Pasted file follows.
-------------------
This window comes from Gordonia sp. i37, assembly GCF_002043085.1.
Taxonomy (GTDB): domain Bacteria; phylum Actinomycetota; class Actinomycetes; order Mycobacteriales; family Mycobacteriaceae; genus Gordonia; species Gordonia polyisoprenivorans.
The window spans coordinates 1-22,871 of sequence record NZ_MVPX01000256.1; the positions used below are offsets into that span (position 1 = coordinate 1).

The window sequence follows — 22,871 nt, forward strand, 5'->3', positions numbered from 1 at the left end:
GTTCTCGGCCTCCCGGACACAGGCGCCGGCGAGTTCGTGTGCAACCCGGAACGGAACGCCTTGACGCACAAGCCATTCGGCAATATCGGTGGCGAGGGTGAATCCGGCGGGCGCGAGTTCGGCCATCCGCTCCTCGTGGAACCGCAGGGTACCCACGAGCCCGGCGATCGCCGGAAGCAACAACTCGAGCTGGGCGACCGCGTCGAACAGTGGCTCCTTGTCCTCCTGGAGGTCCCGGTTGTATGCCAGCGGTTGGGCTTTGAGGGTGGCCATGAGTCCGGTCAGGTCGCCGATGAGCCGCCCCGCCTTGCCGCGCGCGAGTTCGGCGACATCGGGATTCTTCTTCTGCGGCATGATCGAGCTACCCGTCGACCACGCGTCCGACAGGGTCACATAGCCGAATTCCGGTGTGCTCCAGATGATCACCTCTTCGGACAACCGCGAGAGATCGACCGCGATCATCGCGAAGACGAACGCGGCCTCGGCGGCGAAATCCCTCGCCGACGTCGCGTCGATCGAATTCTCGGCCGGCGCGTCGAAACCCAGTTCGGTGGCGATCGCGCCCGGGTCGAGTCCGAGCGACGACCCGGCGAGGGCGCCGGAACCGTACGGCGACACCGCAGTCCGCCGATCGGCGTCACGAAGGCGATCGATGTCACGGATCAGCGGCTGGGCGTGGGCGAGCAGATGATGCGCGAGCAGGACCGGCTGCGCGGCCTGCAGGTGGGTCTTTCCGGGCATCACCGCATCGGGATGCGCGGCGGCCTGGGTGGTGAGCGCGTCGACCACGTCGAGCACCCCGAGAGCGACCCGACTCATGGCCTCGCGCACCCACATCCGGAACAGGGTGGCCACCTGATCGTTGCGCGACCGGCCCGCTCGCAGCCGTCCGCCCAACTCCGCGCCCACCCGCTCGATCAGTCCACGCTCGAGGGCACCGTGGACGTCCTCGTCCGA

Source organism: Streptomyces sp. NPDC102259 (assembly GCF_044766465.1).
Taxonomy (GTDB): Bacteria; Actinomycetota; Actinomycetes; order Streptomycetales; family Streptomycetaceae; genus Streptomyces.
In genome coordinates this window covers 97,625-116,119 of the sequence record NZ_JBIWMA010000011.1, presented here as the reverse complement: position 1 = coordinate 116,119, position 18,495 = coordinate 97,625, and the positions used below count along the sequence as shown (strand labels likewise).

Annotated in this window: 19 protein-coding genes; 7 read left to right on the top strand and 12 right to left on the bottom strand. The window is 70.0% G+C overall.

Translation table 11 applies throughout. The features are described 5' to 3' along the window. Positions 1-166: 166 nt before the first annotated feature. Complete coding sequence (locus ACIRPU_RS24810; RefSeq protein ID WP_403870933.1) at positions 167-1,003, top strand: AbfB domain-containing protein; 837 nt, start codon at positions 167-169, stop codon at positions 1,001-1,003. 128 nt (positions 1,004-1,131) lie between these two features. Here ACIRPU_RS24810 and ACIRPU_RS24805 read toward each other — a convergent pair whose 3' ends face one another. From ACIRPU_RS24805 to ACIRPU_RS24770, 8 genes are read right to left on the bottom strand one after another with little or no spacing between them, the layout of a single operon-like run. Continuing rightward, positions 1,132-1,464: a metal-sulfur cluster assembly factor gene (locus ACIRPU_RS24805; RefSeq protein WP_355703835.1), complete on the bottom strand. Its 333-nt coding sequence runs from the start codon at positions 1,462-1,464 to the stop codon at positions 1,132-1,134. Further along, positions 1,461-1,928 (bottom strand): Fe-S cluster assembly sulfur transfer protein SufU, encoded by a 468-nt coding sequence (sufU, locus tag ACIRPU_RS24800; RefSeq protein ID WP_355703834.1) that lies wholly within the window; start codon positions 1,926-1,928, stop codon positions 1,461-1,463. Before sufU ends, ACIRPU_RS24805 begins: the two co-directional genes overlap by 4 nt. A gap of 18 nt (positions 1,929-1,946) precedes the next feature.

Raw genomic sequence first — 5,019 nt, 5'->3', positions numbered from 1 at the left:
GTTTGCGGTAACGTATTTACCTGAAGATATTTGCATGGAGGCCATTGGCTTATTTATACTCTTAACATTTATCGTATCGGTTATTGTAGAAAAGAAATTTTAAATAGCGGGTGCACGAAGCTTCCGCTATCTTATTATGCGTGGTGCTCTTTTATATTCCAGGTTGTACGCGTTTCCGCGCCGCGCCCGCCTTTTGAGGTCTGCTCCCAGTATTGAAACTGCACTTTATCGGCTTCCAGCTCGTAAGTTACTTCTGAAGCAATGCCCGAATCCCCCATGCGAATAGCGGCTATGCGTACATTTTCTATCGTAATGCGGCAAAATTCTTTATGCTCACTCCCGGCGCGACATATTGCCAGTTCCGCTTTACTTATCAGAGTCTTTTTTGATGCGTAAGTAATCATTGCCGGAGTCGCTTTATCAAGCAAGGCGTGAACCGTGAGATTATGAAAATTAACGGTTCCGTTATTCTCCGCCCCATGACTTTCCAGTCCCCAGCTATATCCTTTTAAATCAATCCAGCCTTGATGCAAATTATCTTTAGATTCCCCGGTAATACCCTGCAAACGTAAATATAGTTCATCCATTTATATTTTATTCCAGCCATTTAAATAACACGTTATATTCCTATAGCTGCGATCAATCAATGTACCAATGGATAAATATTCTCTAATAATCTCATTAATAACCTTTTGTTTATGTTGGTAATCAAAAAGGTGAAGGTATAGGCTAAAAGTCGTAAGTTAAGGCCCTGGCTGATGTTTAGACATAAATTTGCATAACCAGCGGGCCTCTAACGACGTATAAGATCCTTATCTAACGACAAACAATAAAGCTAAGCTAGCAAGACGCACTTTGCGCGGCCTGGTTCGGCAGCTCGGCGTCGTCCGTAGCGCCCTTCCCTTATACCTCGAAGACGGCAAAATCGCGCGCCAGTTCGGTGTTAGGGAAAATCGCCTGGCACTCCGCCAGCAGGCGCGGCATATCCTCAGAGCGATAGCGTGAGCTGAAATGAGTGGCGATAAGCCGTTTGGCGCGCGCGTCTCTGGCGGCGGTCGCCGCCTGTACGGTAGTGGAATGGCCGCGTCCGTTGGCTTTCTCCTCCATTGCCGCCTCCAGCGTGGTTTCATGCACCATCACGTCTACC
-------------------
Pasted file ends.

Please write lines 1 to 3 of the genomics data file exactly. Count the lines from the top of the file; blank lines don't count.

This window comes from Gordonia sp. i37, assembly GCF_002043085.1.
Taxonomy (GTDB): domain Bacteria; phylum Actinomycetota; class Actinomycetes; order Mycobacteriales; family Mycobacteriaceae; genus Gordonia; species Gordonia polyisoprenivorans.
The window spans coordinates 1-22,871 of sequence record NZ_MVPX01000256.1; the positions used below are offsets into that span (position 1 = coordinate 1).